When 1-propane reacts with HBr, the major product formed is isopropyl bromide and minor product is n-propyl bromide. I know that this is said to happen because the reaction mechanism favours the formation of a more stable product which is isopropyl bromide in this case which is again due to the formation of a stable reactive intermediate-secondary carbocation in this case. (For n propyl bromide,it is a primary carbocation that is formed as a reactive intermediate less stable and more reactive than isopropyl carbocation). This is based on markonikoff’s rule. I know this much but I have a question. My question is when a secondary carbocation is stable than primary, it means that secondary is less reactive than primary. So the major product should be n propyl bromide because it is formed from a primary carbocation which is more reactive than isopropyl carbocation. But that's not the case. Why? Kindly someone clarify my doubt. Suggestions for some good books in this topic are much appreciated.

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    $\begingroup$ The primary cation may be the more reactive but the fastest reaction it can undergo is the internal proton transfer to give the secondary cation. $\endgroup$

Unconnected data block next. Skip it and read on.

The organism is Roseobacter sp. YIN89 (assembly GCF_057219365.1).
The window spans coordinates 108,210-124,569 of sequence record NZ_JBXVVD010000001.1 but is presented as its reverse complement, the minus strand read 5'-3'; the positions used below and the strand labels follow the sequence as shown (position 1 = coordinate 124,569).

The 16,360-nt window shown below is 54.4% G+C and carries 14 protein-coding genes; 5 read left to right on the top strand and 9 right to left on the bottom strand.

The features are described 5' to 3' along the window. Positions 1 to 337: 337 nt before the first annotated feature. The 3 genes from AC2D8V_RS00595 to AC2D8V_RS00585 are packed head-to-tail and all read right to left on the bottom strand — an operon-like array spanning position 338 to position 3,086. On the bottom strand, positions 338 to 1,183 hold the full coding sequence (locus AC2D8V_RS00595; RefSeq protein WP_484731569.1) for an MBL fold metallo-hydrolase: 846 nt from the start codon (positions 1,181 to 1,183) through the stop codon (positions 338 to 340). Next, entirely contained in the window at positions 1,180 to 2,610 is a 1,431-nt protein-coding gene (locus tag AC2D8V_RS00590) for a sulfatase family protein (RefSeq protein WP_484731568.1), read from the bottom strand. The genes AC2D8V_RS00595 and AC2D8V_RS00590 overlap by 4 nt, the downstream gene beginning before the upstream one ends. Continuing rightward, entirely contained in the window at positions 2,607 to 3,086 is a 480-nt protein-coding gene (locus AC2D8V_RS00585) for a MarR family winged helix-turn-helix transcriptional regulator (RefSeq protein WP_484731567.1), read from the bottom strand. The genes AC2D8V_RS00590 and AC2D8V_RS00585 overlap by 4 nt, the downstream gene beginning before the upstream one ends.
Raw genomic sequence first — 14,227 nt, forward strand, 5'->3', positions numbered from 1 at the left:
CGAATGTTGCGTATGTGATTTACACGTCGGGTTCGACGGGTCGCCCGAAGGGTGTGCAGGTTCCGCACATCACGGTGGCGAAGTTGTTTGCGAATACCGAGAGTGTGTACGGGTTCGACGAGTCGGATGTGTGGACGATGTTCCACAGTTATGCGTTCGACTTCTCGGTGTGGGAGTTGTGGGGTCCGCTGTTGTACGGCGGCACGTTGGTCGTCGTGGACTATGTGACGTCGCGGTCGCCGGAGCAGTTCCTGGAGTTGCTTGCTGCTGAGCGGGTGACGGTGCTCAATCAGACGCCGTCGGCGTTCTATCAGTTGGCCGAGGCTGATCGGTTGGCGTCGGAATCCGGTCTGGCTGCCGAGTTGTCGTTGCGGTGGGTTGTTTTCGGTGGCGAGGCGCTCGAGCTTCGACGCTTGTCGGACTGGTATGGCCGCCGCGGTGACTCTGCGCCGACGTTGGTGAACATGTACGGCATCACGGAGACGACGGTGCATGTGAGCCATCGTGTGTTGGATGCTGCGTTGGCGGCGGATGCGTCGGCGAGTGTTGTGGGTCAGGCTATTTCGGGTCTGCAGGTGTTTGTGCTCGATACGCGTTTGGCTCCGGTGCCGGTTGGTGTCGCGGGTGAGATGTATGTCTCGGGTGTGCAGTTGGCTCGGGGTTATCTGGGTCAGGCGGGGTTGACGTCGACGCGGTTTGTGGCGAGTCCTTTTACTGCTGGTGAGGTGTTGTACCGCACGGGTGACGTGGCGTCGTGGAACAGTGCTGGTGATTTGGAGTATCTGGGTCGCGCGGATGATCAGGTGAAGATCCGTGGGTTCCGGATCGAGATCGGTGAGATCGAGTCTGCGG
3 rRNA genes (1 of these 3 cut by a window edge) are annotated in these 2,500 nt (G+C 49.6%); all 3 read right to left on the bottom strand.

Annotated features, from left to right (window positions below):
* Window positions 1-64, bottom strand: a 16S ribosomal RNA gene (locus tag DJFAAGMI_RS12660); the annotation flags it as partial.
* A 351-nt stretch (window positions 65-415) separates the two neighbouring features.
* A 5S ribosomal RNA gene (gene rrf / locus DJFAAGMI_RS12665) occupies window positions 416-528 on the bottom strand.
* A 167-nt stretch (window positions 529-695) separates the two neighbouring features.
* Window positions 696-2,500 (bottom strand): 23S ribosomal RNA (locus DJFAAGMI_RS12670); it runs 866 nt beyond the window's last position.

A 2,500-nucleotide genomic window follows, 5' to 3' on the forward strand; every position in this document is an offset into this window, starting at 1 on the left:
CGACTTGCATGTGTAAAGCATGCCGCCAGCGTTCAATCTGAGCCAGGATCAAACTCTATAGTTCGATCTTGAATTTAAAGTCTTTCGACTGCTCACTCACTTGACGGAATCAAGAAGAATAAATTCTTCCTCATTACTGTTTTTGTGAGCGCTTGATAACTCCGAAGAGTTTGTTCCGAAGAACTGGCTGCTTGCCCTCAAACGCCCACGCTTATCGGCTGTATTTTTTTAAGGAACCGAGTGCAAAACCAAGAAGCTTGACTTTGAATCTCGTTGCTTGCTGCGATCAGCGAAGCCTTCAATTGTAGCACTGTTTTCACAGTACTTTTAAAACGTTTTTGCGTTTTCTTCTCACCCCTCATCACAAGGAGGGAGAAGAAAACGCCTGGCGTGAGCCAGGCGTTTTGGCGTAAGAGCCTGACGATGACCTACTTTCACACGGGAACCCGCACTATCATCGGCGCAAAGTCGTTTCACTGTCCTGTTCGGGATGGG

– Waylander
    Sep 18 '17 at 14:20
  • $\begingroup$ Thank you so much. I am just a beginner in chemistry learning the subject out of interest. So kindly elaborate..... $\endgroup$
    – Shakti
    Sep 18 '17 at 14:35
  • $\begingroup$ The proton shift is an internal reaction so it can happen very fast, it does not require the molecule to bump into a second molecule as the formation of the primary bromide would. $\endgroup$
    – Waylander
    Sep 18 '17 at 15:08
  • $\begingroup$ If I helped you, please consider accepting my answer by clicking on the checkmark. Of course, you may also wait in case more answers are written to select the best one. $\endgroup$
    – Jan
    Sep 18 '17 at 16:31

Well yes, a primary carbocation is more reactive than a secondary carbocation. But both are still so extremely reactive that they have lifetimes as short as is physically possible. Any reactions with both are basically, for all intents and purposes, diffusion limited.

Furthermore, the fastest reaction a primary carbocation can perform is a 1,2-hydride shift to form the corresponding secondary carbocation. Since this is not a diffusion process but basically intramolecular tunneling, it is even faster. This is why it is said that primary carbocations do not even form in the first place.


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